Digital Wellbeing

One of the core principles behind our proposition is that we can help individuals and families not just at home, but through their work lives as well.

That’s why we not only make our services available as schemes that can be easily added as a perk or employee benefit, we provide the materials and education necessary to support businesses should they become concerned that a colleague is suffering with issues related to cyber crime and online fraud.

In addition we can help to bring in experts to help individuals dealing with anxiety, stress or other conditions related to what might be happening to them out of sight at home.

How personal cyber crime affects the workplace

In general, most of us attempt to keep our work and personal lives separate – as hard as that might have become physically recently given the move to remote or hybrid working.

However, most of us tend to keep a “professional air” when we’re at work and that can mean different things to different people.

Some of us tend to share more by nature. So, especially with closer colleagues, some might share more about their personal and family lives than others. Some will tend to be a little more guarded. It’s a pattern of human relationships and behaviour that has evolved over decades – centuries even.

Sadly, the impact of some kind of cyber event in our personal lives – be it financial fraud, a relationship scam, romance scam or hack of one or more of our personal accounts – can be so significant and traumatic that behaviours can change overnight.

With more than 70% of us having been targeted by scams in the last 12 months, and each of us seeing on average 3 scam messages a week, the issue is far more common than we might hope it is.


The best outcome is that those who shared before will continue to share. Colleagues and managers are in a much better position to be able to help if they know a problem exists in the first place.
Sadly though all-too-often, the feeling of embarrassment, humiliation, vulnerability or even stupidity can mean that sharers stop sharing. The realisation that the hopeful self-belief that “I’d never fall for a scam like that” was worthless when it came to the split second a criminal found a way in is enough to pull the rug from under most of us.

For those who are generally more chatty, many will find it hard to share something that they might find so deeply humiliating (and sadly that humiliation often feels like it is being compounded when reporting incidents to the authorities), so embarrassing, that they simply shut that part of their lives off in work conversation.


Anger. Stress. Sadness or depression. Difficulty sleeping. Loss of confidence. A sense of loss or betrayal.

Many life events can give rise to the above emotions, thoughts and feelings.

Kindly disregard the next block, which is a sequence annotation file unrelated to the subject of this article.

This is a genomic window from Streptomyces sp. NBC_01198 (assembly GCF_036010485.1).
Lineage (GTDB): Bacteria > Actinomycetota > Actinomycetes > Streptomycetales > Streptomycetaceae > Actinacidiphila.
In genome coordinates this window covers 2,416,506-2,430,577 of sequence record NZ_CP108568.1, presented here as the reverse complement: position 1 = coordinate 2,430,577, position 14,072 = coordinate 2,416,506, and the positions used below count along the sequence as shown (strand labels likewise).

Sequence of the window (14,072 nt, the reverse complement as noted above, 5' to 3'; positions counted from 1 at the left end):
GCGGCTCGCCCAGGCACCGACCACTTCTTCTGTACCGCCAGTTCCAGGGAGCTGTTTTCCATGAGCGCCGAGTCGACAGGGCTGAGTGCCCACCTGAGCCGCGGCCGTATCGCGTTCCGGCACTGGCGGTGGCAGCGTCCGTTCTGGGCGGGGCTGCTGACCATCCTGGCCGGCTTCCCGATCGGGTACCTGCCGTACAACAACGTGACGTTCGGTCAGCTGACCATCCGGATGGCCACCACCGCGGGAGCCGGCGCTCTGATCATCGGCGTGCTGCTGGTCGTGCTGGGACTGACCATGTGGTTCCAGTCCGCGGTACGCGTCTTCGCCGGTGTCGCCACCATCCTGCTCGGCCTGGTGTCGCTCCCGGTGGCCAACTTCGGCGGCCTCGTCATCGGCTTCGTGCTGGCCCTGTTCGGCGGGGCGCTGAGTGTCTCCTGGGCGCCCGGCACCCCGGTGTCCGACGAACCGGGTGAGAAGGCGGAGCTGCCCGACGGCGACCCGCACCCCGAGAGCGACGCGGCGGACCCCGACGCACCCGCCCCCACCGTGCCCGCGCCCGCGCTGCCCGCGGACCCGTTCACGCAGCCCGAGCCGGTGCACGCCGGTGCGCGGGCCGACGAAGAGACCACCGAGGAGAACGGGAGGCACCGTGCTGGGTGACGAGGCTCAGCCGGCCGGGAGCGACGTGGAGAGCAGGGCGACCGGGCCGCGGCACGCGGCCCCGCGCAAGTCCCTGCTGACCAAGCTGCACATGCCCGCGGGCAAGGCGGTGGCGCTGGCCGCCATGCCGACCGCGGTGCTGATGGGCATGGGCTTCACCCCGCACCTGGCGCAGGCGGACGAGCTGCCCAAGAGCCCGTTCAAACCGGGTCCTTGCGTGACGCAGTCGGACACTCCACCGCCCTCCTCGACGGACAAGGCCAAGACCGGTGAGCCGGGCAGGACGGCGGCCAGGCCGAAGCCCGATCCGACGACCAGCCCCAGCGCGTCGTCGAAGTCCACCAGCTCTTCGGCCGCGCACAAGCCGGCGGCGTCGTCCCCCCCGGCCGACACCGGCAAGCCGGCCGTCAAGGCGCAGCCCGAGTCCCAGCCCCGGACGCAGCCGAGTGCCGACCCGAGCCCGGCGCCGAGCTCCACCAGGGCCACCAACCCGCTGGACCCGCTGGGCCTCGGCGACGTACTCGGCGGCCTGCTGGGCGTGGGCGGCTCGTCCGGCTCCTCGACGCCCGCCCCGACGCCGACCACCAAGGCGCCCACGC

In 2023, we now have to add the possibility that it might be down to the immediate or ongoing effects of cyber or online crime.

And we also have to realise that, for this new kind of crime – this humiliating, embarrassing crime – the thing that is often in shortest supply is empathy, understanding, a listening ear.

Many of us have become trained – formally or informally – in how to listen, support and help colleagues following bereavement, ill-health, separation, divorce or some other event that we might view as a “traditional” life event. But with the prevalence of cyber crime so high, and us being targeted so relentlessly, we need to extend our “training” to recognise the signs, understand the symptoms, listen to what has happened and be ready to support any of our colleagues who might have become the victim of such a far-reaching, ever-expanding and very personal attack on the individual.

Education and prevention

We are committed to being there not just as a 24/7 emergency helpline AFTER something happens, we want to help individuals, families and employers:

  • to understand, appreciate and avoid the scams and traps that are out there
  • to be in a position of knowledge and empowerment to help yourself and others
  • to know what to do if something goes wrong, and
  • to know how to understand, support and help others if they become a victim of cyber crime

So we have produced a suite of flyers and leaflets to help employers navigate a new era where cyber crime at home can drastically affect the health and wellbeing of their staff.

We’re also always very happy to take part in webinars or training sessions to help broaden education on the subject.

At your disposal too is our Cyber Made Easy consumer portal for those who want to take their own online security that next step further.

We write our own authoritative, targeted content in a totally jargon-free and relatable way – designed specifically for those who want to take their own online security that one step further.

There you will also find curated software, tools and downloads from global, blue-chip cyber security brands such as Norton, Bitdefender and McAfee – many of which are available on special offer or are free-to-try (or even free!).

Our consumer site also hosts our Vivo-trained AI chat assistant Erica – for members only – who can help customers with non-cyber emergency issues like “How do I upgrade my iPhone?” or “How do I switch ‘Do not Disturb’ on and off on my Samsung A3 phone?”. Erica’s great at knowing the answers and always delivers them in a plain English instantly understandable way.

If you would like to know more about what we can offer your organisation, please contact us.